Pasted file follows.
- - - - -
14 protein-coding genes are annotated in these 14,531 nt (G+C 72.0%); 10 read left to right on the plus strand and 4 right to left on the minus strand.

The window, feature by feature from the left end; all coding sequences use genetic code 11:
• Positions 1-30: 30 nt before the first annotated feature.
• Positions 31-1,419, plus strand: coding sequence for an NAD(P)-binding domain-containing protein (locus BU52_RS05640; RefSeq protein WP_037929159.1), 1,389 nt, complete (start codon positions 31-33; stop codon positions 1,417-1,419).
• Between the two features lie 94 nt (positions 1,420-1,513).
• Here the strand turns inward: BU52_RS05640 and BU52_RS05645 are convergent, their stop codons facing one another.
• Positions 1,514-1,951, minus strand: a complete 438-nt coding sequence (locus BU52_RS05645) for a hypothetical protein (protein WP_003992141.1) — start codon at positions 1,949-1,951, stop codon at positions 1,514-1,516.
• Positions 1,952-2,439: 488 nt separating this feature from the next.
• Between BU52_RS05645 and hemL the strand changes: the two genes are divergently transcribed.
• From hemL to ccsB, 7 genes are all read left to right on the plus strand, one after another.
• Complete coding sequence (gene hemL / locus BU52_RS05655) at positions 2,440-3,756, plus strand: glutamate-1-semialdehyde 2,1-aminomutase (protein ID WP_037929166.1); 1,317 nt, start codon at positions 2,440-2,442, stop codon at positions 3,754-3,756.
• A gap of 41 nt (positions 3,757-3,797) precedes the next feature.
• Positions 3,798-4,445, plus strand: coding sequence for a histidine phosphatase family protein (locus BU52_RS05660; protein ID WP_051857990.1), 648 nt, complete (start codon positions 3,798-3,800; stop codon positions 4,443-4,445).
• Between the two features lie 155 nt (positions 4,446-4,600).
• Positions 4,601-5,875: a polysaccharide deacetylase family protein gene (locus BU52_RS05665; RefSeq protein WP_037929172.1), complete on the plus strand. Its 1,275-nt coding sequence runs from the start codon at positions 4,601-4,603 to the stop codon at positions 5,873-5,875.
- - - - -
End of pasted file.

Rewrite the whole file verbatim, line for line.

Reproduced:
14 protein-coding genes are annotated in these 14,531 nt (G+C 72.0%); 10 read left to right on the plus strand and 4 right to left on the minus strand.

The window, feature by feature from the left end; all coding sequences use genetic code 11:
• Positions 1-30: 30 nt before the first annotated feature.
• Positions 31-1,419, plus strand: coding sequence for an NAD(P)-binding domain-containing protein (locus BU52_RS05640; RefSeq protein WP_037929159.1), 1,389 nt, complete (start codon positions 31-33; stop codon positions 1,417-1,419).
• Between the two features lie 94 nt (positions 1,420-1,513).
• Here the strand turns inward: BU52_RS05640 and BU52_RS05645 are convergent, their stop codons facing one another.
• Positions 1,514-1,951, minus strand: a complete 438-nt coding sequence (locus BU52_RS05645) for a hypothetical protein (protein WP_003992141.1) — start codon at positions 1,949-1,951, stop codon at positions 1,514-1,516.
• Positions 1,952-2,439: 488 nt separating this feature from the next.
• Between BU52_RS05645 and hemL the strand changes: the two genes are divergently transcribed.
• From hemL to ccsB, 7 genes are all read left to right on the plus strand, one after another.
• Complete coding sequence (gene hemL / locus BU52_RS05655) at positions 2,440-3,756, plus strand: glutamate-1-semialdehyde 2,1-aminomutase (protein ID WP_037929166.1); 1,317 nt, start codon at positions 2,440-2,442, stop codon at positions 3,754-3,756.
• A gap of 41 nt (positions 3,757-3,797) precedes the next feature.
• Positions 3,798-4,445, plus strand: coding sequence for a histidine phosphatase family protein (locus BU52_RS05660; protein ID WP_051857990.1), 648 nt, complete (start codon positions 3,798-3,800; stop codon positions 4,443-4,445).
• Between the two features lie 155 nt (positions 4,446-4,600).
• Positions 4,601-5,875: a polysaccharide deacetylase family protein gene (locus BU52_RS05665; RefSeq protein WP_037929172.1), complete on the plus strand. Its 1,275-nt coding sequence runs from the start codon at positions 4,601-4,603 to the stop codon at positions 5,873-5,875.